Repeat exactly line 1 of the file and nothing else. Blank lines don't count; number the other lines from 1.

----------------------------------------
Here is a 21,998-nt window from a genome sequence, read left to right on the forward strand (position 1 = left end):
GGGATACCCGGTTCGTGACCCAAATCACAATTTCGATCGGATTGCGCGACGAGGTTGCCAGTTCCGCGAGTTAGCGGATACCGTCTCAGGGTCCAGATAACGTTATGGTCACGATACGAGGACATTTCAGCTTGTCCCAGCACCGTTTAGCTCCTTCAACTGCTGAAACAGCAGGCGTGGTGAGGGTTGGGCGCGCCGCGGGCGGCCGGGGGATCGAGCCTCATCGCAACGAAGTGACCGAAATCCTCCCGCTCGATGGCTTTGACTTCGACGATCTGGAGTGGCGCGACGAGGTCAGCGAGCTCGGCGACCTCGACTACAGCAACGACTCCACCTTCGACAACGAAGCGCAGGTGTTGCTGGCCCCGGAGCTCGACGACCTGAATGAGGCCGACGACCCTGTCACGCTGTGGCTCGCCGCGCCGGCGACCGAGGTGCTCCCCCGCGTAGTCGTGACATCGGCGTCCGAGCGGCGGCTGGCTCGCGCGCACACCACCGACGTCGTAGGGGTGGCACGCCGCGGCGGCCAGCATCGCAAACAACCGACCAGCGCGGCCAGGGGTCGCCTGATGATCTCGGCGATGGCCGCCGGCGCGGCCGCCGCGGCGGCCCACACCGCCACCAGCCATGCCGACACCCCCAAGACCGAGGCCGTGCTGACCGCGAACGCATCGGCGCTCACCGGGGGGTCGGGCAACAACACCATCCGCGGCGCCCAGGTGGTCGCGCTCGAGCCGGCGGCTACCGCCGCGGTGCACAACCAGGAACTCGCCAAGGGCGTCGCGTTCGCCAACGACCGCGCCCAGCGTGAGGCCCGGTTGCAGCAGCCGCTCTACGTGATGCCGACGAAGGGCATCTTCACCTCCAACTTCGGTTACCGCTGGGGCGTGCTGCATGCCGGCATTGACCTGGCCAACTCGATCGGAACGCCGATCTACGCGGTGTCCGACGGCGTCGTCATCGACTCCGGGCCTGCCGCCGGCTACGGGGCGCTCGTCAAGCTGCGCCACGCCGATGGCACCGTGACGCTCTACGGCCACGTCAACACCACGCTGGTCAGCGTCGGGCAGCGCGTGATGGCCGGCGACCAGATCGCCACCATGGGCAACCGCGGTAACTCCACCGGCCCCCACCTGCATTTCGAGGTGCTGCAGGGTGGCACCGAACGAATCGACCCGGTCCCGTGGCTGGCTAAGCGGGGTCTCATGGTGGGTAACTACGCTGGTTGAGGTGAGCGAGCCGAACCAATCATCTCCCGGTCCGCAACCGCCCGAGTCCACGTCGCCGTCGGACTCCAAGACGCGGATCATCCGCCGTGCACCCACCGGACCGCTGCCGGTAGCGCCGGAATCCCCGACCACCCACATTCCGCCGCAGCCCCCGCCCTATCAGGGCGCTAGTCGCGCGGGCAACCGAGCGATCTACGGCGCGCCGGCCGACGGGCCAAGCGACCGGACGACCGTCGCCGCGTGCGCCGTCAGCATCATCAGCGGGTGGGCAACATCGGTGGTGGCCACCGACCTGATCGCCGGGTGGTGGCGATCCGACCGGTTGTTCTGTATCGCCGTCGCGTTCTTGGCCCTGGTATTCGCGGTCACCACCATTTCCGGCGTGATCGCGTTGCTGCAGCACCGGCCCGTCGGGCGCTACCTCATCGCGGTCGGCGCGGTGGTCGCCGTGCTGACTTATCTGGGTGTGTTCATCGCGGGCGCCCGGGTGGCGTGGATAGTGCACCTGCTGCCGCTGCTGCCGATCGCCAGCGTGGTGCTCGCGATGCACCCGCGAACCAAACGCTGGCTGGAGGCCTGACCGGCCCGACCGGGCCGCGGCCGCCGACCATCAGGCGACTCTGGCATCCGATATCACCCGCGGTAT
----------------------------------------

Here is a 21,998-nt window from a genome sequence, read left to right on the forward strand (position 1 = left end):